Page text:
Parents Influence of Gender Roles to Young Children
Endendijk, Joyce J., et al. "Boys Don't Play with Dolls: Mothers' and Fathers' Gender Talk during Picture Book Reading." Parenting, vol. 14, no. 3-4, 2014, pp. 141, ProQuest Central, http://ezproxy.canyons.edu:2048/login?url=https://search.proquest.com/docview/1634177230?accountid=38295.
Luscombe, Belida. “Gender Stereotypes: Kids Believe Them By Age 10.” Time, Time, 20 Sept. 2017, time.com/4948607/gender-stereotypes-roles/.
Women are expected to be the ideal housewife.

Ideally, women should be staying at home cleaning, cooking and taking care of the kids.

Parenthood, Planned. “Gender Identity & Roles.” Planned Parenthood, www.plannedparenthood.org/learn/sexual-orientation-gender/gender-gender-identity/what-are-gender-roles-and-stereotypes.
Wickman, Forrest. “Why Do We Call Manual Laborers Blue Collar?” Slate Magazine, 1 May 2012, www.slate.com/articles/business/explainer/2012/05/blue_collar_white_collar_why_do_we_use_these_terms_.html.
Barber, Nigel. “Why Women Feel Bad About Their Appearance.” Psychology Today, Sussex Publishers, 2 May 2013, www.psychologytoday.com/blog/the-human-beast/201305/why-women-feel-bad-about-their-appearance.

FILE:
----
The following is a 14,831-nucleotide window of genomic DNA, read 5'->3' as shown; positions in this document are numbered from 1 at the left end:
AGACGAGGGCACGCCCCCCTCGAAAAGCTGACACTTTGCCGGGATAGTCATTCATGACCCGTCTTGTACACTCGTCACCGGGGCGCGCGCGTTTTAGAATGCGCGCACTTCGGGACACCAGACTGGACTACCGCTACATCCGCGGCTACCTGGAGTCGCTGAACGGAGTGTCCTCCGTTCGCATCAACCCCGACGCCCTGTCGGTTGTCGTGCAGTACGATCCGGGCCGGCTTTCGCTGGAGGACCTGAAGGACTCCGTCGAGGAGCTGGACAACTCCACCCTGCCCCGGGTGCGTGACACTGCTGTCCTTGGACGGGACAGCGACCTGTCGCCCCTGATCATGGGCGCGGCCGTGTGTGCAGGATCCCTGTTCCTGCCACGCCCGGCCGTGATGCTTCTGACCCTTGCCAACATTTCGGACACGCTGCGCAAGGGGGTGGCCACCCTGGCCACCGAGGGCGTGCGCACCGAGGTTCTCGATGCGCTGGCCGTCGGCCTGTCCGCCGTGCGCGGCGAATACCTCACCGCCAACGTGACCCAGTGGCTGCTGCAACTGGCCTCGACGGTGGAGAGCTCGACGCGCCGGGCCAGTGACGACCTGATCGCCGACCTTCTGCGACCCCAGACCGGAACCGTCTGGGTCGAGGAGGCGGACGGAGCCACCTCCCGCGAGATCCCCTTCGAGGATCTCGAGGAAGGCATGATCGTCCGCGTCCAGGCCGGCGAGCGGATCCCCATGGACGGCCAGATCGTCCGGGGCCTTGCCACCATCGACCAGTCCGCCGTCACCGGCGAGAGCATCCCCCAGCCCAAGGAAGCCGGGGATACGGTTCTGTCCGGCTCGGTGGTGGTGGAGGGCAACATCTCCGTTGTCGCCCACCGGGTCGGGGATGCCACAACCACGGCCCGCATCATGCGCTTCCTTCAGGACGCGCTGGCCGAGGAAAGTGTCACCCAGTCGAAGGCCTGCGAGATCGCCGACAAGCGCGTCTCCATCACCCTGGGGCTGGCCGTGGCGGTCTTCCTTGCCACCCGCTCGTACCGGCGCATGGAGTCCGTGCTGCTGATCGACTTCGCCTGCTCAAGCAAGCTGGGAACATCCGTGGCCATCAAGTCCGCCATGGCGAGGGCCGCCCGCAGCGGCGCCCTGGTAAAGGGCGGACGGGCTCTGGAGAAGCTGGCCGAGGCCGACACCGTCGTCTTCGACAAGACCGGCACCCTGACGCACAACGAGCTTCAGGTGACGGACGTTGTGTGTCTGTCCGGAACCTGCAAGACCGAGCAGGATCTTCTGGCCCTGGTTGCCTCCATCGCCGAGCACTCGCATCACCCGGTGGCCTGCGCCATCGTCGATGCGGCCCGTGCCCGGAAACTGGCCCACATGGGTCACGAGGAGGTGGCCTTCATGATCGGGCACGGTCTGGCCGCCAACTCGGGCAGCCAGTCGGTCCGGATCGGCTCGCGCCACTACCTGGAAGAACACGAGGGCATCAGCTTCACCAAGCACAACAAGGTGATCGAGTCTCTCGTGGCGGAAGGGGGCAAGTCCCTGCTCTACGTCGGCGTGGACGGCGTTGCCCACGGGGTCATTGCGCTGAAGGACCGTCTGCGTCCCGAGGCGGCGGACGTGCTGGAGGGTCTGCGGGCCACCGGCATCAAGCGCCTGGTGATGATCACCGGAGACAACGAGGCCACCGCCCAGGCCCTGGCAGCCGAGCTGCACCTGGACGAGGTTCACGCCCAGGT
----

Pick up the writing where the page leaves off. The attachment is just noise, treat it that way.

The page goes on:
“How Have Gender Stereotypes Changed in the Last 30 Years?” Phys.org - News and Articles on Science and Technology, phys.org/news/2016-03-gender-stereotypes-years.html.
Works Cited
Devor, Aaron. "Gender Role Behavior and Attitudes." SIGNS OF LIFE IN THE USA: Readings on Popular Culture for Writers, 8th ed., Bedford Bks St Martins, 2017, pp. 504.
The Fight Against
Stereotyping
Stereotyping is an issue that will always be apart of each and everyone's daily lives.
Ending stereotypes is a quite impossible task, however, taking action against it can make an impact.

Ways to fight against stereotyping:
Speak out! (make yourself known if you or someone else is a victim of stereotyping)
Make it known! (evidence of stereotyping is everywhere throughout the media, so it's important to call it out)
Be a role model! (Setting an example for others and younger generations is the best way to teach others that stereotyping is wrong)
Men are expected to be tall and muscular with short hairstyles.

They are expected to dress a certain way; either casually wearing pants
and t-shirts or in business attire.